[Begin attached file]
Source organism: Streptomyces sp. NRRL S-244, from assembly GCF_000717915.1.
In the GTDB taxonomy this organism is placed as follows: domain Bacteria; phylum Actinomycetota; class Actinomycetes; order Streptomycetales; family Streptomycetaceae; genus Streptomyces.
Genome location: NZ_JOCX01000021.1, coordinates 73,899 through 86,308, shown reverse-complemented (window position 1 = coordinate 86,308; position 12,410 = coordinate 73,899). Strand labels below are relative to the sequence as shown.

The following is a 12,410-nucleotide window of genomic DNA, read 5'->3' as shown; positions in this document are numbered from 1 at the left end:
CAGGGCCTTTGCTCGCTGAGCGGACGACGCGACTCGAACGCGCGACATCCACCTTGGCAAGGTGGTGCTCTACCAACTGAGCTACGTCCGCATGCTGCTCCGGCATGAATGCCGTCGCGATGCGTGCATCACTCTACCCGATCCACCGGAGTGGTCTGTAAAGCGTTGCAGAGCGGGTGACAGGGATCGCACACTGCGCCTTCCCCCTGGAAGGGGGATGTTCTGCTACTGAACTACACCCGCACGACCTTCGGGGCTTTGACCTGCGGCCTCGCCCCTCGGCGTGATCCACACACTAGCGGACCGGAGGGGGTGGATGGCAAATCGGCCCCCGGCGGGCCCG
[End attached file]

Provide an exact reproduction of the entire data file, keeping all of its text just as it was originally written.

Source organism: Streptomyces sp. NRRL S-244, from assembly GCF_000717915.1.
In the GTDB taxonomy this organism is placed as follows: domain Bacteria; phylum Actinomycetota; class Actinomycetes; order Streptomycetales; family Streptomycetaceae; genus Streptomyces.
Genome location: NZ_JOCX01000021.1, coordinates 73,899 through 86,308, shown reverse-complemented (window position 1 = coordinate 86,308; position 12,410 = coordinate 73,899). Strand labels below are relative to the sequence as shown.

The following is a 12,410-nucleotide window of genomic DNA, read 5'->3' as shown; positions in this document are numbered from 1 at the left end:
CAGGGCCTTTGCTCGCTGAGCGGACGACGCGACTCGAACGCGCGACATCCACCTTGGCAAGGTGGTGCTCTACCAACTGAGCTACGTCCGCATGCTGCTCCGGCATGAATGCCGTCGCGATGCGTGCATCACTCTACCCGATCCACCGGAGTGGTCTGTAAAGCGTTGCAGAGCGGGTGACAGGGATCGCACACTGCGCCTTCCCCCTGGAAGGGGGATGTTCTGCTACTGAACTACACCCGCACGACCTTCGGGGCTTTGACCTGCGGCCTCGCCCCTCGGCGTGATCCACACACTAGCGGACCGGAGGGGGTGGATGGCAAATCGGCCCCCGGCGGGCCCG